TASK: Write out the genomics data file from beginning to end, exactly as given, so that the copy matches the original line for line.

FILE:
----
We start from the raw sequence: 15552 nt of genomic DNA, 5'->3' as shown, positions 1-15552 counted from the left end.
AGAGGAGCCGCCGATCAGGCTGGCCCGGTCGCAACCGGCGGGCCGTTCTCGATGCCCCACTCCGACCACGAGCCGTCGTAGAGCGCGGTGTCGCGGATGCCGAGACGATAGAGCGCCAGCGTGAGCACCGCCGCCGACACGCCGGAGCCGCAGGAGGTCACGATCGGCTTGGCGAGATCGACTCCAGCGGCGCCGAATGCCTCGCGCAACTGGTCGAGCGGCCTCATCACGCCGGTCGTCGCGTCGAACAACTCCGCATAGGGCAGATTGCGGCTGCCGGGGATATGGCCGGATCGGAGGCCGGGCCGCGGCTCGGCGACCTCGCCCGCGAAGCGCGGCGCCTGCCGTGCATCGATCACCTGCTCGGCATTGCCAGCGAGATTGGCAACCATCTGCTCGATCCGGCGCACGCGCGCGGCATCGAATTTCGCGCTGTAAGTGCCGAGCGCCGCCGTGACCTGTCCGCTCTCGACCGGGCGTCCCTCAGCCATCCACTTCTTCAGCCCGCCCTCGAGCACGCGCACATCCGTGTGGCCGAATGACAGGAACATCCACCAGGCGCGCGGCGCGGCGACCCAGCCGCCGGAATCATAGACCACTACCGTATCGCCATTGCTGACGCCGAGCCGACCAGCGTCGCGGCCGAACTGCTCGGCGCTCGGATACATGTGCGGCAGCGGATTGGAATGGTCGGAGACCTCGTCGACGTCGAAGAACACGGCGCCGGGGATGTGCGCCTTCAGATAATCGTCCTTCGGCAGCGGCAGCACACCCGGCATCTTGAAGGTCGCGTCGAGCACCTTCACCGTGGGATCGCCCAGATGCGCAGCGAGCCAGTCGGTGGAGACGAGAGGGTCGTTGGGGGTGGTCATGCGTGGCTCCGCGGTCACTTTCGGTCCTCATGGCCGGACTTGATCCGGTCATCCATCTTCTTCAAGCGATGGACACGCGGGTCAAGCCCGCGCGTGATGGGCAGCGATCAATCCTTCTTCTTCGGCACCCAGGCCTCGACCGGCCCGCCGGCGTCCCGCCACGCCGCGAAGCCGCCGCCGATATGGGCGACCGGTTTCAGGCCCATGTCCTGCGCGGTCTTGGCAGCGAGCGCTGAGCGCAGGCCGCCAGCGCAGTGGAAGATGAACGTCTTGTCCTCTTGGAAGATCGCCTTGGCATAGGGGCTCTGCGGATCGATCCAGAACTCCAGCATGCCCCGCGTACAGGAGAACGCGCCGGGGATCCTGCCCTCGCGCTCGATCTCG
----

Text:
We start from the raw sequence: 15552 nt of genomic DNA, 5'->3' as shown, positions 1-15552 counted from the left end.
AGAGGAGCCGCCGATCAGGCTGGCCCGGTCGCAACCGGCGGGCCGTTCTCGATGCCCCACTCCGACCACGAGCCGTCGTAGAGCGCGGTGTCGCGGATGCCGAGACGATAGAGCGCCAGCGTGAGCACCGCCGCCGACACGCCGGAGCCGCAGGAGGTCACGATCGGCTTGGCGAGATCGACTCCAGCGGCGCCGAATGCCTCGCGCAACTGGTCGAGCGGCCTCATCACGCCGGTCGTCGCGTCGAACAACTCCGCATAGGGCAGATTGCGGCTGCCGGGGATATGGCCGGATCGGAGGCCGGGCCGCGGCTCGGCGACCTCGCCCGCGAAGCGCGGCGCCTGCCGTGCATCGATCACCTGCTCGGCATTGCCAGCGAGATTGGCAACCATCTGCTCGATCCGGCGCACGCGCGCGGCATCGAATTTCGCGCTGTAAGTGCCGAGCGCCGCCGTGACCTGTCCGCTCTCGACCGGGCGTCCCTCAGCCATCCACTTCTTCAGCCCGCCCTCGAGCACGCGCACATCCGTGTGGCCGAATGACAGGAACATCCACCAGGCGCGCGGCGCGGCGACCCAGCCGCCGGAATCATAGACCACTACCGTATCGCCATTGCTGACGCCGAGCCGACCAGCGTCGCGGCCGAACTGCTCGGCGCTCGGATACATGTGCGGCAGCGGATTGGAATGGTCGGAGACCTCGTCGACGTCGAAGAACACGGCGCCGGGGATGTGCGCCTTCAGATAATCGTCCTTCGGCAGCGGCAGCACACCCGGCATCTTGAAGGTCGCGTCGAGCACCTTCACCGTGGGATCGCCCAGATGCGCAGCGAGCCAGTCGGTGGAGACGAGAGGGTCGTTGGGGGTGGTCATGCGTGGCTCCGCGGTCACTTTCGGTCCTCATGGCCGGACTTGATCCGGTCATCCATCTTCTTCAAGCGATGGACACGCGGGTCAAGCCCGCGCGTGATGGGCAGCGATCAATCCTTCTTCTTCGGCACCCAGGCCTCGACCGGCCCGCCGGCGTCCCGCCACGCCGCGAAGCCGCCGCCGATATGGGCGACCGGTTTCAGGCCCATGTCCTGCGCGGTCTTGGCAGCGAGCGCTGAGCGCAGGCCGCCAGCGCAGTGGAAGATGAACGTCTTGTCCTCTTGGAAGATCGCCTTGGCATAGGGGCTCTGCGGATCGATCCAGAACTCCAGCATGCCCCGCGTACAGGAGAACGCGCCGGGGATCCTGCCCTCGCGCTCGATCTCG